IMPORTANT NOTICE: At Fortis Healthcare, we are fully supportive of the National priorities set out by the Hon’ble Prime Minister of India. Further to the directives of the Government provided in their press release dated 8th Nov 2016, payments at Government hospitals can be made through 500 and 1000 Rupee denomination notes. In view of the hardship being caused to the large number of patients at private hospitals, we have made an urgent representation to the Government that this exemption should apply equally, for payments, at private hospitals. We are following up with the authorities and hope the Government will step in quickly to resolve this anomaly. Meanwhile, at Fortis hospitals across the country, we continue to accept payments through credit card, debit card and electronic banking transfers. As 500 and 1000 Rupee denomination notes are no longer legal tender we are only accepting 100 Rs and lower currency notes. As per Government regulation, a PAN card and legitimate ID proof is however required for payments in cash exceeding Rs 50,000. Meanwhile we continue to ensure that emergency cases get immediate medical attention without delay whatsoever and have put in more administrative staff and help desks to assist patients.

Sun allergy

Sun allergy is a term often used to describe a number of conditions in which an itchy red rash occurs on skin that's been exposed to sunlight. The most common form of sun allergy is polymorphic light eruption, also known as sun poisoning.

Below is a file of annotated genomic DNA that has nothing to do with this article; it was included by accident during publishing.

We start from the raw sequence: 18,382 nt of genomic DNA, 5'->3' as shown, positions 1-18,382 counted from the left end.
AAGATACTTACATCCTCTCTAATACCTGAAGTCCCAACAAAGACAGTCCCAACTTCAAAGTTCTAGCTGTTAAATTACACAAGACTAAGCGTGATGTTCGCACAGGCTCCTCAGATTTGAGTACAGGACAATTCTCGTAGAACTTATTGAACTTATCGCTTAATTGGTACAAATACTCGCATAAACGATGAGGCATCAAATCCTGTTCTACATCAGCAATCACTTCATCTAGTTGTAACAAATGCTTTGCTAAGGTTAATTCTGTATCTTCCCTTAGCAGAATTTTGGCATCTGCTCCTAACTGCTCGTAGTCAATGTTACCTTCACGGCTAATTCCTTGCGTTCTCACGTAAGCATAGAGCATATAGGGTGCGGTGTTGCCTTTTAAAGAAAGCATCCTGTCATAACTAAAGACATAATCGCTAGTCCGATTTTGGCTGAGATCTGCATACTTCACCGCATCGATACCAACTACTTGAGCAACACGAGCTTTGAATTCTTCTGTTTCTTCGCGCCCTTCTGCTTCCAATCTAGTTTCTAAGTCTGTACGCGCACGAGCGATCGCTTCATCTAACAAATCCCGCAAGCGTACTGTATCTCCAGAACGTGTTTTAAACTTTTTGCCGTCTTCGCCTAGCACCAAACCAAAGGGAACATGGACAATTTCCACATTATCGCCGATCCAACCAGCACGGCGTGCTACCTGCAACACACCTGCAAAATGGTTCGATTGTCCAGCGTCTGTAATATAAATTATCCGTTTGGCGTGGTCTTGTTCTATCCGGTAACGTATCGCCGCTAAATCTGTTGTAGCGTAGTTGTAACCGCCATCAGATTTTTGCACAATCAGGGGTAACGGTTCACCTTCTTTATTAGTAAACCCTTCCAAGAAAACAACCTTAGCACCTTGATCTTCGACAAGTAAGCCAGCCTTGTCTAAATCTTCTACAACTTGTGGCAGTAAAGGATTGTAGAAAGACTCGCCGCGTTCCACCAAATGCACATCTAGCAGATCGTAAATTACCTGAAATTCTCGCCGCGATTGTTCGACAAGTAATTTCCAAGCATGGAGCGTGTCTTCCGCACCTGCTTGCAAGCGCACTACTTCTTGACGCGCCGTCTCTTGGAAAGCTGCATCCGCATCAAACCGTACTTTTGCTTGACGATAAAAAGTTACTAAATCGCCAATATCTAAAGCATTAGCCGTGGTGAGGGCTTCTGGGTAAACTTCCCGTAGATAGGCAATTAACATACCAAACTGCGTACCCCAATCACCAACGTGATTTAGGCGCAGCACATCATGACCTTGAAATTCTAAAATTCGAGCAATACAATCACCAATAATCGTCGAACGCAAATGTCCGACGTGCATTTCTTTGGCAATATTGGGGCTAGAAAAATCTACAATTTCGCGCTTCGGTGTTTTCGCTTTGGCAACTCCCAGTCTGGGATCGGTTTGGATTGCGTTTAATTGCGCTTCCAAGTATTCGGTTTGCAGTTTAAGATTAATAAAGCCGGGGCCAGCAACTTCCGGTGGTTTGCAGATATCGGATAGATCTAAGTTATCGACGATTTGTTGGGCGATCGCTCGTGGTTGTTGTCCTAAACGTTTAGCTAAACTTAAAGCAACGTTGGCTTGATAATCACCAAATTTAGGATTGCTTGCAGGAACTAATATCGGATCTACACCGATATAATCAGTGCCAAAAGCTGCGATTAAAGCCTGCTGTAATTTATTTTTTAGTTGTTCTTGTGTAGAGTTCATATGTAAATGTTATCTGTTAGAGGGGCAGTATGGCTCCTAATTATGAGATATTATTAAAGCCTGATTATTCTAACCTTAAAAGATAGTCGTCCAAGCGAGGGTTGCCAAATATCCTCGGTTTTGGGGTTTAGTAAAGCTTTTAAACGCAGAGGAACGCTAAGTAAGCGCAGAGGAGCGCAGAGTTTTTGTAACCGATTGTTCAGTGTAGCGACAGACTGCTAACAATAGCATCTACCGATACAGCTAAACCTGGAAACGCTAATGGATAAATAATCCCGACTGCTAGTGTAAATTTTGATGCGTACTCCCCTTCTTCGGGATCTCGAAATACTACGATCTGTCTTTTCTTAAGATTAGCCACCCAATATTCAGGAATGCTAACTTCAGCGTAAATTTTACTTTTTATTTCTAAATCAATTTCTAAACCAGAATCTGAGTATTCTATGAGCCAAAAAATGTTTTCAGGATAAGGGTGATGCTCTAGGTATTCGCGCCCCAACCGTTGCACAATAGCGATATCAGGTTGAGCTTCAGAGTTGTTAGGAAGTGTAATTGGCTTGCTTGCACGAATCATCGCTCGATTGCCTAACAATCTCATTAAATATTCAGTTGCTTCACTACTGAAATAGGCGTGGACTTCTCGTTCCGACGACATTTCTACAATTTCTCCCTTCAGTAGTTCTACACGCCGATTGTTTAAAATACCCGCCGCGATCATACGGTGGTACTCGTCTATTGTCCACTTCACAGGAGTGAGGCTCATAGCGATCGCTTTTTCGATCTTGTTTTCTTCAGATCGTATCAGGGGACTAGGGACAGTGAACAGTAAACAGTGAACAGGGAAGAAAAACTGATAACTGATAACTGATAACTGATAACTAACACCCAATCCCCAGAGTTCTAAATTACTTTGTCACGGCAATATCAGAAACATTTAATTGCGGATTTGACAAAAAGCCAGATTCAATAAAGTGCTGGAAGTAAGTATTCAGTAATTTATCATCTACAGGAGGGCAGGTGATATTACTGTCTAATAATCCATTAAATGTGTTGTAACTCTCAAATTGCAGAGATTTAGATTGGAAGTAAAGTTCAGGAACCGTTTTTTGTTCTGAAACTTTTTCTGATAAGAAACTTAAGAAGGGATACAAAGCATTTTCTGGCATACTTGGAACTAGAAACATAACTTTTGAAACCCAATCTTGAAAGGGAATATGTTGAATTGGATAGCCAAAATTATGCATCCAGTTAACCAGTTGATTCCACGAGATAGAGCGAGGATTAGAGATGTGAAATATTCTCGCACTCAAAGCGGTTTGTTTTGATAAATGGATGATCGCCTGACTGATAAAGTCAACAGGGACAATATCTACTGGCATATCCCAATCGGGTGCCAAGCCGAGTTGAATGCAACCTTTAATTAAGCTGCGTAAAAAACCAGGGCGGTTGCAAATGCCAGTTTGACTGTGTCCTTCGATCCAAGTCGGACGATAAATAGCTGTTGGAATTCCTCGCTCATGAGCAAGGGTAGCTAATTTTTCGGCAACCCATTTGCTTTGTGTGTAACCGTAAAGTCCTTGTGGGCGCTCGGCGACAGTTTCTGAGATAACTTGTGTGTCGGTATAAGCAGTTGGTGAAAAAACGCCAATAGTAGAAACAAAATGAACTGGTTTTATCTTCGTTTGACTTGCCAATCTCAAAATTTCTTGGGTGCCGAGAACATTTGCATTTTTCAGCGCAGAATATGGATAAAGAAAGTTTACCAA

Some people have a hereditary type of sun allergy, while others develop signs and symptoms only when triggered by another factor — such as certain types of medications or skin exposure to plants such as limes or wild parsnip.

Mild cases of sun allergy may resolve without treatment. More severe cases may require steroid creams or pills. People who have a severe sun allergy may need to take preventative measures and wear sun-protective clothing.


Symptoms Causes Risk factors Prevention

The appearance of skin affected by sun allergy can vary widely, depending on the disorder that's causing the problem. Signs and symptoms may include:

  • Redness
  • Itching or pain
  • Tiny bumps that may merge into raised patches
  • Scaling, crusting or bleeding
  • Blisters or hives

Signs and symptoms usually occur only on skin that has been exposed to the sun and typically develop within minutes to hours after sun exposure.

When to see a doctor

See a doctor if you have unusual, bothersome skin reactions after exposure to sunlight. For severe or persistent symptoms, you may need to see a doctor who specializes in diagnosing and treating skin disorders (dermatologist).


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